Kevin Ryan, 29, who hopes to get into the Fire Department of New York, has a great grandfather from Tipperary. He said history was his favorite subject in Iona College, and one professor really got him interested. Others had similar experiences. In the fifth grade, McGovern was inspired by a teacher who was “all fired up” about the Civil War.
Madden and his brothers used to take summer trips with their parents to places like Gettysburg and that obviously made an impression. His father’s family was from County Mayo and he grew up listening to Irish radio and going to Irish parades. His interest in the history blossomed in high school and continued through St. Peter’s College. Some friends who were reenactors invited him to “suit up and try it out.” During the 1980s he did lots of traveling with New Jersey reenacting groups. Almost every weekend they formed car pools, drove all night, set up camp, and “woke up with hundreds of guys in uniform.”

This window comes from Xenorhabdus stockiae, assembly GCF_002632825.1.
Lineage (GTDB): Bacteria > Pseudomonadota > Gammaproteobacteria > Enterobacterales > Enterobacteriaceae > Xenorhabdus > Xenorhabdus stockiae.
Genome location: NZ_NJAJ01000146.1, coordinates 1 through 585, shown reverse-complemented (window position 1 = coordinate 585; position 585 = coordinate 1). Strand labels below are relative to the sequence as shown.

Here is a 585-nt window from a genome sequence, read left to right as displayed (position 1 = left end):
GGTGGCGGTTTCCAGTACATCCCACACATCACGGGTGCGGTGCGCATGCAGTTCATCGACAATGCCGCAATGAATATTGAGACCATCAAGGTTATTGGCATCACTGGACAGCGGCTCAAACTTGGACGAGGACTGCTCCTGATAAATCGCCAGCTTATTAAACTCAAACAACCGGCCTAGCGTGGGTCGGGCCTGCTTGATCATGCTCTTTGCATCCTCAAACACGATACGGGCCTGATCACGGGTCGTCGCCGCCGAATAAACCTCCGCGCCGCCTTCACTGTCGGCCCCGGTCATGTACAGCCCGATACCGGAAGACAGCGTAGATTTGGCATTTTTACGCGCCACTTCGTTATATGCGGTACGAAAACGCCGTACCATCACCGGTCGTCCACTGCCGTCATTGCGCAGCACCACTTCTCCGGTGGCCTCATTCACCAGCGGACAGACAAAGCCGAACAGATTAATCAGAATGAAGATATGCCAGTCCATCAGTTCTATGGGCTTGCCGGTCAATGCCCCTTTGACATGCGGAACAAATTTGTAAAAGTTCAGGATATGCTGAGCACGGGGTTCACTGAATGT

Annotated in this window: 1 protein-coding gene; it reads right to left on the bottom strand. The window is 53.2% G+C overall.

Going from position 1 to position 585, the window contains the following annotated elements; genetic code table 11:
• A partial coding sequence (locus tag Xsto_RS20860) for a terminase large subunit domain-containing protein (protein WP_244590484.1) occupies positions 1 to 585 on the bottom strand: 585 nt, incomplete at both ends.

As a kid Carter lived in Washington, D.C. and remembers touring Bull Run. He was so impressed that he began giving informal tours of the site to his friends who suggested he join the reenactors. The more he learned, the more he realized, “I gotta do this.” Following his first meeting at the 69th NYSV, he began assuming the role of chaplain and continued for three years while he was a Jesuit seminarian. In 1999 he left the Jesuits to study law, but asked permission to continue in the role as the chaplain he had carefully researched.